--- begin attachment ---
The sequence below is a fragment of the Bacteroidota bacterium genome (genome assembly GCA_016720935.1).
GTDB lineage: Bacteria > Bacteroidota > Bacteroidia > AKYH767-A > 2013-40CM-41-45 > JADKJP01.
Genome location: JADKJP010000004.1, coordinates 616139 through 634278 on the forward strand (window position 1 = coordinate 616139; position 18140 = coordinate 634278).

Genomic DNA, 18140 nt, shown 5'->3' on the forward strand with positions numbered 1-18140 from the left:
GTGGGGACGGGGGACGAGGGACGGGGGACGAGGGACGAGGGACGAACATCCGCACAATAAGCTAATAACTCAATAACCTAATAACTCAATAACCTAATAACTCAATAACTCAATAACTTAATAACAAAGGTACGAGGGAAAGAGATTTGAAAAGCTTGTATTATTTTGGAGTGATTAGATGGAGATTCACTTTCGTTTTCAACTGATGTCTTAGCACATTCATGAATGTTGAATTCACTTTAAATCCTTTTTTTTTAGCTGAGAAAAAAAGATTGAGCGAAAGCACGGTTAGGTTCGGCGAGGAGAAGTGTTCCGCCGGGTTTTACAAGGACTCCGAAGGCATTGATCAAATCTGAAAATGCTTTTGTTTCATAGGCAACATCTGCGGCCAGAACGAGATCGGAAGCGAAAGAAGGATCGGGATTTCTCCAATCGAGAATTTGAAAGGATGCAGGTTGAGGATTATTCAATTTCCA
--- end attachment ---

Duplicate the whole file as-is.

The sequence below is a fragment of the Bacteroidota bacterium genome (genome assembly GCA_016720935.1).
GTDB lineage: Bacteria > Bacteroidota > Bacteroidia > AKYH767-A > 2013-40CM-41-45 > JADKJP01.
Genome location: JADKJP010000004.1, coordinates 616139 through 634278 on the forward strand (window position 1 = coordinate 616139; position 18140 = coordinate 634278).

Genomic DNA, 18140 nt, shown 5'->3' on the forward strand with positions numbered 1-18140 from the left:
GTGGGGACGGGGGACGAGGGACGGGGGACGAGGGACGAGGGACGAACATCCGCACAATAAGCTAATAACTCAATAACCTAATAACTCAATAACCTAATAACTCAATAACTCAATAACTTAATAACAAAGGTACGAGGGAAAGAGATTTGAAAAGCTTGTATTATTTTGGAGTGATTAGATGGAGATTCACTTTCGTTTTCAACTGATGTCTTAGCACATTCATGAATGTTGAATTCACTTTAAATCCTTTTTTTTTAGCTGAGAAAAAAAGATTGAGCGAAAGCACGGTTAGGTTCGGCGAGGAGAAGTGTTCCGCCGGGTTTTACAAGGACTCCGAAGGCATTGATCAAATCTGAAAATGCTTTTGTTTCATAGGCAACATCTGCGGCCAGAACGAGATCGGAAGCGAAAGAAGGATCGGGATTTCTCCAATCGAGAATTTGAAAGGATGCAGGTTGAGGATTATTCAATTTCCA